The reality of today’s workplaces is that employees are stressed because they not only face excess work duties, but they work long hours, which keeps them away from their homes, families and leisure for long periods of time. According to many HR and legal experts, the results of overworked employees are distraction and low productivity in the company, forcing employers to demand even more hours from their employees, among other things.
Everybody I talk to seems to think that the solution of a four-day workweek should enhance employee effectiveness and productivity, reduce stress, improve employees’ enjoyment of work, and balance their work/life. Then why don’t government policy-makers and organizations catch on to a nationally legislated four-day workweek to improve both our society and the productivity of the workforce?
This concept has been the norm in France and Germany for quite some time, and certain studies have shown that they have the highest productivity in the world. The four-day workweek is even catching on in the US with successful results in the state of Utah (see http://www.digitaljournal.com/article/277125). HRGuru provides additional insight on how a four-day workweek works based on the Utah experience.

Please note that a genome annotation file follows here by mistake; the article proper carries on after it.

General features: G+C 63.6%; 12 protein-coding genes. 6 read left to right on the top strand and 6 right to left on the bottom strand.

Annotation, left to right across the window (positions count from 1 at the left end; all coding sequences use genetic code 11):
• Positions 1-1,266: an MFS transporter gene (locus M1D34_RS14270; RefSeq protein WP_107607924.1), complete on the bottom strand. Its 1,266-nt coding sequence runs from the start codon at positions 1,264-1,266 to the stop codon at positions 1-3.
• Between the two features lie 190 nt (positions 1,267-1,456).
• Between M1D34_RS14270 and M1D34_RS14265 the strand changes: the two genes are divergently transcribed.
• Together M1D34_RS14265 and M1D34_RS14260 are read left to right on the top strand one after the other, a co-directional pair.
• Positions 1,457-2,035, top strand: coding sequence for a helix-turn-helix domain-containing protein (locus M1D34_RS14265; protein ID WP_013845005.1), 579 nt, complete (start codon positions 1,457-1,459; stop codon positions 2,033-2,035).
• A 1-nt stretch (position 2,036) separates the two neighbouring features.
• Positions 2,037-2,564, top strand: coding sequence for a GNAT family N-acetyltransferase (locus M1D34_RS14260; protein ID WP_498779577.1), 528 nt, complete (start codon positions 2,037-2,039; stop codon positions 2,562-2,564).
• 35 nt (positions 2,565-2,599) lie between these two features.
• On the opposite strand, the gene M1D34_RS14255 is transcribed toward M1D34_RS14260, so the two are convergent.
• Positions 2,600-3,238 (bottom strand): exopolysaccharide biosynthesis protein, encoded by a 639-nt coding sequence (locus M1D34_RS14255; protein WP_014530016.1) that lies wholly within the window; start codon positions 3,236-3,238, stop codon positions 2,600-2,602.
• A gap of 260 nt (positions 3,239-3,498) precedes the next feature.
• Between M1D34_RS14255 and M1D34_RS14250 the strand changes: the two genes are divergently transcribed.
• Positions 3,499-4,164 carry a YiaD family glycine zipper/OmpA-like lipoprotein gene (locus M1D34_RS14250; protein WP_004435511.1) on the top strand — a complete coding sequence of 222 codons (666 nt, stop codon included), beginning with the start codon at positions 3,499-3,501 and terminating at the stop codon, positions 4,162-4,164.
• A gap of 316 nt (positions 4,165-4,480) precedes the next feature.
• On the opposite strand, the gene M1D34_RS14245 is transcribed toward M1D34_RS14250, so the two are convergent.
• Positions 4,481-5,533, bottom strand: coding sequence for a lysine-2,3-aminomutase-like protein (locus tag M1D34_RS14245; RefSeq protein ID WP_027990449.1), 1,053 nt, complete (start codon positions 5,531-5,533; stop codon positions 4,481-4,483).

What would a four-day workweek mean? One important point is that employers would focus on employees completing tasks, rather than simply putting in hours. There exist various formulas, but the most popular is working four 10-hour days (“4-10”). Under this formula, workers would still work 40 hours, but over a period of four days instead of five—removing a day of commuting and allowing workers to enjoy a three-day weekend.
Donna Lero, Chair in Families and Work at the University of Guelph, says an estimated three to ten percent of Canadians are now on a 4-10 schedule. Although the idea is new to many, she notes it first gained popularity in the 1970s as a way of relieving rush-hour traffic.
There are several relevant case studies employers can look at, such as the lessons Bell Canada learned from its trials with the four-day workweek. The Oil Drum provides sixteen reasons why this (four-day workweek) might be an idea whose time has come.
Tell me, are we ready to take the “Four-Day Workweek Challenge”, and make Thursday the new Friday?
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